Sorry, I couldn’t quite lay this out as it should – I guess importing it caused some issues so some lines that should be on their own, aren’t. And several songs in, I did a variation What If, talking about this new reimagined production of Oklahoma, which opened on Broadway last night, a radical reimagining. I explained what it was, then said I was reimagining Oklahoma for the Yiddish musical theater, and then proceeded to sing:
Where the Jews all gather every day
And the borscht they eat is pink and sweet
As they read the Torah and they pray
Where each boy and girl is known to kvell
And it’s not a stretch to say they kvetch
As they eat some herring and then smell
They know they belong to the shul
And the shul they belong to is cool
And so we say, a big and loud oy vey
We’re only sayin’ we’re gonna shvitz Oy-klahoma
Oy-klahoma, Oy-k-l-a-h-o-m-a – Oy-klahoma! Oy!
Anyway, it was grand fun and I could not have been happier. Now I just have to get used to the new configuration. After the show, four of us went downstairs and I had a really good halibut with asparagus on the side. VERY low-calorie and really tasty. Then I came home. Here are some photographs. First, our merry troupe. Left to right: Fay DeWitt, Doug Haverty, Richard Allen, Robert Yacko, Autumn Jessel, li’l ol’ me, Abigail Thompson, Brittney Bertie, Kim Huber, Ashley Fox Linton, and Roger Befeler.
I’ll have a few more photos tomorrow. Prior to the show, I got eight hours of sleep, got up, answered e-mails, then just relaxed and rested my voice. Then I got ready and moseyed on over to Vitello’s and the rest you know.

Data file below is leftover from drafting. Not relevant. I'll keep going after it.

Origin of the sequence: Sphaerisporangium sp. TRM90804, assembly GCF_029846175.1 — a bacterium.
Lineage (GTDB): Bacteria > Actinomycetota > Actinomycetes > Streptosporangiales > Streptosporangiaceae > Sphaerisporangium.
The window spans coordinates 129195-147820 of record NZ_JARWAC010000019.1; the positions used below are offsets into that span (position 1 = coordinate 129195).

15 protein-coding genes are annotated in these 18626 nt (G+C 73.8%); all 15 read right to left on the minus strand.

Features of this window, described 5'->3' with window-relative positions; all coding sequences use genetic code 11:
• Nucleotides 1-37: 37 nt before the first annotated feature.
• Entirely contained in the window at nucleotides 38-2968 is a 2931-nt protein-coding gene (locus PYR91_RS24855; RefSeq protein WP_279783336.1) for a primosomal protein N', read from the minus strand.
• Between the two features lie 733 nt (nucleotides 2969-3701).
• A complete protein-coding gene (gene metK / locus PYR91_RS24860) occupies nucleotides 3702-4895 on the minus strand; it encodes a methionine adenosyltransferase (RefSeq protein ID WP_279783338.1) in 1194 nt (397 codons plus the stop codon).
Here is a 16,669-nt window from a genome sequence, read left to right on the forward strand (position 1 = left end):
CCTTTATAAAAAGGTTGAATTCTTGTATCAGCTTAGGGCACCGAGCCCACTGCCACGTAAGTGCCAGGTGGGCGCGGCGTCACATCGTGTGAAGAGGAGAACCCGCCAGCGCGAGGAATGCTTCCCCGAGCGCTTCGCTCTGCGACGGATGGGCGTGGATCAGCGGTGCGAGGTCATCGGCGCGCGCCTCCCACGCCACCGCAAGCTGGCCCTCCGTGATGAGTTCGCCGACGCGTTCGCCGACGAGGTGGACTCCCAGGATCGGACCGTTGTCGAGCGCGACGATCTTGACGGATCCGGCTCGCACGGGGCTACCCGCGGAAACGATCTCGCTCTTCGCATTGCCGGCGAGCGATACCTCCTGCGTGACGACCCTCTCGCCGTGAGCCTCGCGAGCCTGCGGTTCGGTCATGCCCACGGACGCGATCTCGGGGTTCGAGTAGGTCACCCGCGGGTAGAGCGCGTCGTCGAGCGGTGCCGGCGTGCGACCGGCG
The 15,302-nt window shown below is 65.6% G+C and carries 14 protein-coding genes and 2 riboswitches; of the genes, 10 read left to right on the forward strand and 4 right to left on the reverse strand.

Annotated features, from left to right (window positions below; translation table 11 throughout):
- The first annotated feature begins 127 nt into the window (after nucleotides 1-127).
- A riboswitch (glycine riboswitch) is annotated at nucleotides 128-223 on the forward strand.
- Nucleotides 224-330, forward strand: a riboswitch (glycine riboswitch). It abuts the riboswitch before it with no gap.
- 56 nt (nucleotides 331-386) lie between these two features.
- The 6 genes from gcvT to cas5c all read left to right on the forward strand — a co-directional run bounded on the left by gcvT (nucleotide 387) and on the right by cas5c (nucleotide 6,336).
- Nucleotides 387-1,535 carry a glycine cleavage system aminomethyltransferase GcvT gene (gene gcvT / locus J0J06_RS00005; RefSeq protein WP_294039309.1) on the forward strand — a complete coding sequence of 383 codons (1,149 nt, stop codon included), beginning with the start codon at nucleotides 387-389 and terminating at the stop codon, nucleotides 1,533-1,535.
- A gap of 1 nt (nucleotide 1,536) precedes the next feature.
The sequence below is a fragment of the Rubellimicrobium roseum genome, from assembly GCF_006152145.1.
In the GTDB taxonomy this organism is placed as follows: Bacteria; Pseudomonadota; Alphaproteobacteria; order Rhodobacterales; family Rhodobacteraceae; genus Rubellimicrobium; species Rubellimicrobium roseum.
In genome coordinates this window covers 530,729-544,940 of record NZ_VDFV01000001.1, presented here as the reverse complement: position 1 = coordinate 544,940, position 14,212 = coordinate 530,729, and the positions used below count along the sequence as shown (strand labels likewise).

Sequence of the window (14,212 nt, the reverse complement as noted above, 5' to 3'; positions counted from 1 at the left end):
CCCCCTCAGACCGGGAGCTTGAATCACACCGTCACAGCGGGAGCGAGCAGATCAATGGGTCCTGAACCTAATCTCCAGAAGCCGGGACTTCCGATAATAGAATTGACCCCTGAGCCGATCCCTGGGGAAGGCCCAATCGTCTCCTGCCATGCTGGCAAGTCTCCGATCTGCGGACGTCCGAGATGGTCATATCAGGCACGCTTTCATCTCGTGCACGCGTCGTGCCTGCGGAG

Today, I can sleep in, then I have to choose songs, gather up sheet music, eat, hopefully pick up packages, then relax, and I think I have to attend a meeting at some point.
The rest of the week is meetings and meals, including a lunch meeting tomorrow, but mostly solidifying the May Kritzerland show and then we do our third and final workshop on Saturday at the Group Rep.
Well, dear readers, I must take the day, I must do the things I do, I must, for example, sleep in, choose songs, eat, hopefully pick up packages, maybe attend a meeting, and relax. Today’s topic of discussion: If you’ve ever had what I believe is called a midnight snack, what were and/or are your favorite midnight snacks? Let’s have loads of lovely postings, shall we, whilst I hit the road to dreamland, happy that Kritzerland at Vitello’s 97 was one of our all-time funniest and best shows, at least for me it was.